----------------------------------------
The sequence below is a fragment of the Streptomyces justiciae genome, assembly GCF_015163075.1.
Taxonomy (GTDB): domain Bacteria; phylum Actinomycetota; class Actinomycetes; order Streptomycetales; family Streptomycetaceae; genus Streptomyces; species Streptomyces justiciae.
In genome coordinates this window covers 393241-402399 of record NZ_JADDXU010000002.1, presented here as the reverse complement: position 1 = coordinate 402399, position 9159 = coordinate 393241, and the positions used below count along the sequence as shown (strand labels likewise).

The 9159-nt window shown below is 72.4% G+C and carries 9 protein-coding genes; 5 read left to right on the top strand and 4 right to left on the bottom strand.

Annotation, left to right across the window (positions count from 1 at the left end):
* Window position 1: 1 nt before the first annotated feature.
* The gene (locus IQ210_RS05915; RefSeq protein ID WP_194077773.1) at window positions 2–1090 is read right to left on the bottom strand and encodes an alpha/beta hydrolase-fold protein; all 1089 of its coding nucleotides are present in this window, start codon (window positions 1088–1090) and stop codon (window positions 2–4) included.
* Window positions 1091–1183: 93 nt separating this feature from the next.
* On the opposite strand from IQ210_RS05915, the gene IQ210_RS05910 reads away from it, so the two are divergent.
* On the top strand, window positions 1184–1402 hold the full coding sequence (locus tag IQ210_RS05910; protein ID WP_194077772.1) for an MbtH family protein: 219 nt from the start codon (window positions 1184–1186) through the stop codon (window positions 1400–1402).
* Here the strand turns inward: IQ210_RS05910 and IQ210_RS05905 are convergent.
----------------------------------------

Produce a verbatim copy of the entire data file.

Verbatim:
The sequence below is a fragment of the Streptomyces justiciae genome, assembly GCF_015163075.1.
Taxonomy (GTDB): domain Bacteria; phylum Actinomycetota; class Actinomycetes; order Streptomycetales; family Streptomycetaceae; genus Streptomyces; species Streptomyces justiciae.
In genome coordinates this window covers 393241-402399 of record NZ_JADDXU010000002.1, presented here as the reverse complement: position 1 = coordinate 402399, position 9159 = coordinate 393241, and the positions used below count along the sequence as shown (strand labels likewise).

The 9159-nt window shown below is 72.4% G+C and carries 9 protein-coding genes; 5 read left to right on the top strand and 4 right to left on the bottom strand.

Annotation, left to right across the window (positions count from 1 at the left end):
* Window position 1: 1 nt before the first annotated feature.
* The gene (locus IQ210_RS05915; RefSeq protein ID WP_194077773.1) at window positions 2–1090 is read right to left on the bottom strand and encodes an alpha/beta hydrolase-fold protein; all 1089 of its coding nucleotides are present in this window, start codon (window positions 1088–1090) and stop codon (window positions 2–4) included.
* Window positions 1091–1183: 93 nt separating this feature from the next.
* On the opposite strand from IQ210_RS05915, the gene IQ210_RS05910 reads away from it, so the two are divergent.
* On the top strand, window positions 1184–1402 hold the full coding sequence (locus tag IQ210_RS05910; protein ID WP_194077772.1) for an MbtH family protein: 219 nt from the start codon (window positions 1184–1186) through the stop codon (window positions 1400–1402).
* Here the strand turns inward: IQ210_RS05910 and IQ210_RS05905 are convergent.